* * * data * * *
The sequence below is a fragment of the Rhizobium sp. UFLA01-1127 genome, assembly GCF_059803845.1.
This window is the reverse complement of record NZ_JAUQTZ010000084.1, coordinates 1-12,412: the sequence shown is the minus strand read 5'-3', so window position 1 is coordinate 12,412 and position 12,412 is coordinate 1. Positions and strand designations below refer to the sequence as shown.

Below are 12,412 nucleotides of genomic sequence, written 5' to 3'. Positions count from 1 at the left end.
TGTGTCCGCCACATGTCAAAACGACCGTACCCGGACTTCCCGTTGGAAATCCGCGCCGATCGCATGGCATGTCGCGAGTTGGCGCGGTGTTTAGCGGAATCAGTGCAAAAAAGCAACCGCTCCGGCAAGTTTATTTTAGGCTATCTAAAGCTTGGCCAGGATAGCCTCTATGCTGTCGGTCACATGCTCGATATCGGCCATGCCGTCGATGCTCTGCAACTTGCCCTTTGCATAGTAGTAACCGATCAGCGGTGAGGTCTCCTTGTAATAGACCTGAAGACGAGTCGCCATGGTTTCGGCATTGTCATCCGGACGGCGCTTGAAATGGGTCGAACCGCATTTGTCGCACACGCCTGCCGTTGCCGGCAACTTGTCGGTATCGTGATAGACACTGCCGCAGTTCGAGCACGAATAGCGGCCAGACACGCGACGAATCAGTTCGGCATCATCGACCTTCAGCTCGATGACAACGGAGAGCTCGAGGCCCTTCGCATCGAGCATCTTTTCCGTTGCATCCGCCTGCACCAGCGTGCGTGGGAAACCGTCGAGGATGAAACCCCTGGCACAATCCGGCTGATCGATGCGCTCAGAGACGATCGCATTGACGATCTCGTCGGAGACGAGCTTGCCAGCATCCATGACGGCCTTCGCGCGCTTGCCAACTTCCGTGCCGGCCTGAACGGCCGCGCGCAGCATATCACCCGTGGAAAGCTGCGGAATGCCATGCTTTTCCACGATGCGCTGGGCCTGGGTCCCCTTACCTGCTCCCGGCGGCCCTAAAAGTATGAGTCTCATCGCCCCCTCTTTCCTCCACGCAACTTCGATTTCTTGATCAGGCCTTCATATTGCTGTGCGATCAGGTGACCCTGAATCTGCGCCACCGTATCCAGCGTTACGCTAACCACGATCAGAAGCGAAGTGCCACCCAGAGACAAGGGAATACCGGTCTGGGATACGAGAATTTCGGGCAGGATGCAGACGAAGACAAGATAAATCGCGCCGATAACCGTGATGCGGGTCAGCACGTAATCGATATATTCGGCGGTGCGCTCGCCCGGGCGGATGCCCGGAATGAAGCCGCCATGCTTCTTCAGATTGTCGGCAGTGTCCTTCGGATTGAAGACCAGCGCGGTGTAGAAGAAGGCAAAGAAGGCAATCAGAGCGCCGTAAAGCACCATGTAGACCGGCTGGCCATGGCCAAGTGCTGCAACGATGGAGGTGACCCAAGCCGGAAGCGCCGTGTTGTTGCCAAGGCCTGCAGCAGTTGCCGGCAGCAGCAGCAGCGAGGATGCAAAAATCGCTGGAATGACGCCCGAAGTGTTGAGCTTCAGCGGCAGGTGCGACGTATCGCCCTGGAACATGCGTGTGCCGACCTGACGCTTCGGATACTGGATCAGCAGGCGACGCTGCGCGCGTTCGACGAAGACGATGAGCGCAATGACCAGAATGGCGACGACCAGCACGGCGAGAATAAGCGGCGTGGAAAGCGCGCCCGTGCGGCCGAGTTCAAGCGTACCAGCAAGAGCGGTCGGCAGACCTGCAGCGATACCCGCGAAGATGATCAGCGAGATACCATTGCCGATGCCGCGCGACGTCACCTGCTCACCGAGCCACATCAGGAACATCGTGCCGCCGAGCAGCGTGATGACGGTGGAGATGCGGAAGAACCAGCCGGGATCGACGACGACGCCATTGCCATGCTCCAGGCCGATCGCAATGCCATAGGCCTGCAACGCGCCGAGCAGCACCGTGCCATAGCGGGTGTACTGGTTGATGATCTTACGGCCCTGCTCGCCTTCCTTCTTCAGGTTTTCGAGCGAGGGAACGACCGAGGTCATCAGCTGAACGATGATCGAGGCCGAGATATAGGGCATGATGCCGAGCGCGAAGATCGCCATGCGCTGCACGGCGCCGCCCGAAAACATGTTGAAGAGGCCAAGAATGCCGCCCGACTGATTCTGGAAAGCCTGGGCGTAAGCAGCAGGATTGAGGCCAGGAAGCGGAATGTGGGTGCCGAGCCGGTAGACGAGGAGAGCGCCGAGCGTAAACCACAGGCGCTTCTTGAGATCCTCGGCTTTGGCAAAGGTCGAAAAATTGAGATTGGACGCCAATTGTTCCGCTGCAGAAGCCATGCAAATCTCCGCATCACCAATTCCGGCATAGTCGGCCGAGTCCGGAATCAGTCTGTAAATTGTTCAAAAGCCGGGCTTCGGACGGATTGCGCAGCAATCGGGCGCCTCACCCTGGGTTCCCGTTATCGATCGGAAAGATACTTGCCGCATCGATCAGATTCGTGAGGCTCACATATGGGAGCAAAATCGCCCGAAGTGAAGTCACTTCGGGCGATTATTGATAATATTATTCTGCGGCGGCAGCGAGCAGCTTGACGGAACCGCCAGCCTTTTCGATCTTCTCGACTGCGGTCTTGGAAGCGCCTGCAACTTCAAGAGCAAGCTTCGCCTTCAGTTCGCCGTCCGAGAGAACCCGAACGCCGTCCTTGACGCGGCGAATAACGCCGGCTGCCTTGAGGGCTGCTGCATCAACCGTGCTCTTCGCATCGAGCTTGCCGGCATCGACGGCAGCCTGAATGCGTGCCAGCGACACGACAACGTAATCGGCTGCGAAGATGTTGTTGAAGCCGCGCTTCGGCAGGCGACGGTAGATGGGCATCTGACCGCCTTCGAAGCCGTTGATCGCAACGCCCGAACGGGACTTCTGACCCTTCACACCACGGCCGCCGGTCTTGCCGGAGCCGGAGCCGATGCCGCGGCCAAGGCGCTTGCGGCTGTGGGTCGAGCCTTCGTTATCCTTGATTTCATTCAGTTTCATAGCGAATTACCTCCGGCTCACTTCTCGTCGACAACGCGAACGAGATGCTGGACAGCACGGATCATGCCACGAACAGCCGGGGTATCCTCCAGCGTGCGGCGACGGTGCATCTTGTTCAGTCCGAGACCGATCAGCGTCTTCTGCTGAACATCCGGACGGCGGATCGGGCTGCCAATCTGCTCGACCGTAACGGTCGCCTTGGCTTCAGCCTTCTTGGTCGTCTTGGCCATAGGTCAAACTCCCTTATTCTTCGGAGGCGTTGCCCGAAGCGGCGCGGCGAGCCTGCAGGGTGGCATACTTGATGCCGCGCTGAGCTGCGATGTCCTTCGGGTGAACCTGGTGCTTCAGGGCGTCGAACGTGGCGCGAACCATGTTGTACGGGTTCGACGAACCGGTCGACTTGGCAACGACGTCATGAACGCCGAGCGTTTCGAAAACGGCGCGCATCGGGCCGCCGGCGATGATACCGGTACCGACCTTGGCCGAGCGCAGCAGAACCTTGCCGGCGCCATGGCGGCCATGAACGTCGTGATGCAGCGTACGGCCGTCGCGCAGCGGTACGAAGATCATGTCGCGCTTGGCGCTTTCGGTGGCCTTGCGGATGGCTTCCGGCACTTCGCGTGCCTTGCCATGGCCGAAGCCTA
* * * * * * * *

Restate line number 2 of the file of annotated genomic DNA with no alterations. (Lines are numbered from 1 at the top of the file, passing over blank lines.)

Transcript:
This window is the reverse complement of record NZ_JAUQTZ010000084.1, coordinates 1-12,412: the sequence shown is the minus strand read 5'-3', so window position 1 is coordinate 12,412 and position 12,412 is coordinate 1. Positions and strand designations below refer to the sequence as shown.